[UCUser] General Question -- Fluidity of Movements

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[UCUser] General Question -- Fluidity of Movements

Unread postby UCUser » Mon Nov 24, 2014 2:28 pm  

Hello Everyone,

I'm new here, and I want to ask a question about practicing routines.

I'm looking for a bit of guidance on fluidity of movements. For example, if you have a look at Chris Hestnes Papercuts, his moves are super fluid--even at full speed. So far on that DVD I've only got M-Wrench down. I've also looked at Genesis v1 and mastered several of those moves (not all) as well as several moves from the Internet. I feel like I can do Sybil nicely and relatively smooth most of the time, but it is a much simpler move than say all of M-Wrench. One of the biggest problems I seem to have with routines like M-Wrench is fluidity. I know I need to practice more, but I feel like practicing slow, choppy movements might only make me more prone to continue doing those slow choppy movements. Is there any good advice to build fluidity in these kind of routines? I think there are two separate aspects that I need advice on, speed and continuity/fluidity of movements.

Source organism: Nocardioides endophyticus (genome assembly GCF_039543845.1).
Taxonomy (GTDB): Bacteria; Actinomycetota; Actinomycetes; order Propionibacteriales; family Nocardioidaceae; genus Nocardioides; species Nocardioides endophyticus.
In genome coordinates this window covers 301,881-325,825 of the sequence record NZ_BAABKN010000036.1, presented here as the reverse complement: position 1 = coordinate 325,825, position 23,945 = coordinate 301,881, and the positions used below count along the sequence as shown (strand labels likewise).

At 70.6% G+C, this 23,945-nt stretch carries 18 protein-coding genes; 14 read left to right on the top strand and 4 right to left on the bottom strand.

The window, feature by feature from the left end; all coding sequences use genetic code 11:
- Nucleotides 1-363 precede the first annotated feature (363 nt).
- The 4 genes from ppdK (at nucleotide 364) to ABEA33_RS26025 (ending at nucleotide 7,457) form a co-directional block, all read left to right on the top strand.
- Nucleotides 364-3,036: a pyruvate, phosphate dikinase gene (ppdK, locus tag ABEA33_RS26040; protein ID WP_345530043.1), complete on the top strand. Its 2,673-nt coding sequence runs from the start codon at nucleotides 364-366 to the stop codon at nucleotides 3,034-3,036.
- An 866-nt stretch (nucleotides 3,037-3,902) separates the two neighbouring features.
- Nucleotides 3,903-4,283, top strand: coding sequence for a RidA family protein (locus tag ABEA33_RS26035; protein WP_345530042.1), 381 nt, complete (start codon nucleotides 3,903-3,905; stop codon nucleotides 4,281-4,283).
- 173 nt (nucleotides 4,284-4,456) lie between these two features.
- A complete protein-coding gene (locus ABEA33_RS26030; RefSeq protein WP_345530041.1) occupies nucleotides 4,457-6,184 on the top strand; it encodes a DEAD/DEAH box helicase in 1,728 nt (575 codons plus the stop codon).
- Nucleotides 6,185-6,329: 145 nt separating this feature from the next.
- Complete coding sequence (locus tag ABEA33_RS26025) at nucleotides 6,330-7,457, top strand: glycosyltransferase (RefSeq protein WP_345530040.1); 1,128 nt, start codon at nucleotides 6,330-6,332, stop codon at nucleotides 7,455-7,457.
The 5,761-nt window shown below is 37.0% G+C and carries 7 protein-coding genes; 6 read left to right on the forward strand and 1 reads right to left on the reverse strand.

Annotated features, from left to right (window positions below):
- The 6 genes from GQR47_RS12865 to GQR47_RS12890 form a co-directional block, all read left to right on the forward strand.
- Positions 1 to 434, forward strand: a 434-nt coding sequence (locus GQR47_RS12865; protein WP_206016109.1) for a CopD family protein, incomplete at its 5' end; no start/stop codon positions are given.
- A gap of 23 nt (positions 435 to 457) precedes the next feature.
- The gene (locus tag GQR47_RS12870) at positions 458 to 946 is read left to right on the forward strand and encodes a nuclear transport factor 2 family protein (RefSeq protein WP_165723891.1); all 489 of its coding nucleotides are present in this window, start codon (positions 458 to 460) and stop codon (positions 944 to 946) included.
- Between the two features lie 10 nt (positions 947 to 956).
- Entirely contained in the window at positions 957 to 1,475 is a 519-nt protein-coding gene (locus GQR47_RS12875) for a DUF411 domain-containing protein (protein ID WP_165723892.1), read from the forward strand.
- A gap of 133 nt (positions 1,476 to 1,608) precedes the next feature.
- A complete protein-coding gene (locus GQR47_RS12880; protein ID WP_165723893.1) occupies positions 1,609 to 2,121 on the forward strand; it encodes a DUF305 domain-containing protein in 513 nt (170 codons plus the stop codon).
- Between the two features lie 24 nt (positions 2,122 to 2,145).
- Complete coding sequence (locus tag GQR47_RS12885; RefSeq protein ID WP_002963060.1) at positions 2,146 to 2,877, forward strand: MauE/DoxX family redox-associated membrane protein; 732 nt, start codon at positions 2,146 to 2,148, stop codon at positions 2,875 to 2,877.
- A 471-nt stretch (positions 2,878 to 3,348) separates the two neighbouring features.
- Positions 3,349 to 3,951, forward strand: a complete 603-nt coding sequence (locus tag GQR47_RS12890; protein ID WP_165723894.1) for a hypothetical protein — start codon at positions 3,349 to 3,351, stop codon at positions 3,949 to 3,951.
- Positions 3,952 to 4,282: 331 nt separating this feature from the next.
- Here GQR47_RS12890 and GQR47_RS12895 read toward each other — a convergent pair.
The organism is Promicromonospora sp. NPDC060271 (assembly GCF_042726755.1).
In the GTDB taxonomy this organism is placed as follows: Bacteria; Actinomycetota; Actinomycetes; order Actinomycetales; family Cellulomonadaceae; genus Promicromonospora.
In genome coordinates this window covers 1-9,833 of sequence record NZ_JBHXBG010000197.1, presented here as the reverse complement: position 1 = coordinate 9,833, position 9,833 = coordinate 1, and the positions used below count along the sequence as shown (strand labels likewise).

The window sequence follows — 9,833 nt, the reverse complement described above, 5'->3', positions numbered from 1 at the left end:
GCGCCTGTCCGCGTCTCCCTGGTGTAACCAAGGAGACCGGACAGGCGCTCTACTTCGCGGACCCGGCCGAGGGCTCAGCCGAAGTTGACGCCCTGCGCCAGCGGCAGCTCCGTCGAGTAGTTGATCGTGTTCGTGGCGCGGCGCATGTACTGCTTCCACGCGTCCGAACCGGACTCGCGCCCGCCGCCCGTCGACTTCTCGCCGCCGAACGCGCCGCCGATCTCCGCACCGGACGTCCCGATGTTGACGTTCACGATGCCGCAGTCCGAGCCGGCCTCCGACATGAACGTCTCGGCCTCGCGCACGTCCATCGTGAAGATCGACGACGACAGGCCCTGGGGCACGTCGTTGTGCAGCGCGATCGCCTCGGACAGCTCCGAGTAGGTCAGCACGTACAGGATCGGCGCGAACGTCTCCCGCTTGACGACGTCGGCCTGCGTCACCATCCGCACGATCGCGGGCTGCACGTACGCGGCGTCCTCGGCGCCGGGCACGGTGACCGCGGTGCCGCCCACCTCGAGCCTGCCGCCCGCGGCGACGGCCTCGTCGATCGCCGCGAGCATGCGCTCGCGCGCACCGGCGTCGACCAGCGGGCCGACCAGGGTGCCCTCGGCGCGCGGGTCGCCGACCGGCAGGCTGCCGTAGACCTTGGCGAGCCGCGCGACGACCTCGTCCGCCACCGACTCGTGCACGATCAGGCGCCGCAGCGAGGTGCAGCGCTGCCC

You can see a Papercuts teaser here: https://www.youtube.com/watch?v=qokRov2YJBU

Thanks everyone!

Jeremy
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Re: [UCUser] General Question -- Fluidity of Movements

Unread postby MagikFingerz » Tue Nov 25, 2014 12:46 am  

Practicing slow movements isn't a bad thing. It's really all about muscle memory; learning the movement first, then you'll be able to speed it up later. I'd even go as far as suggesting you try doing it even slower to reduce the "choppiness", since that might be something you'll want to eliminate. But slow is fine in the beginning.

As a strength and conditioning coach, when I want to teach someone how to squat I want them to build control and fluidity with low weights and slow movements, even though the goal is to do it with heavy weights and explosiveness. You want the motor pattern to develop for that particular movement first, THEN you build strength and speed on top of that.
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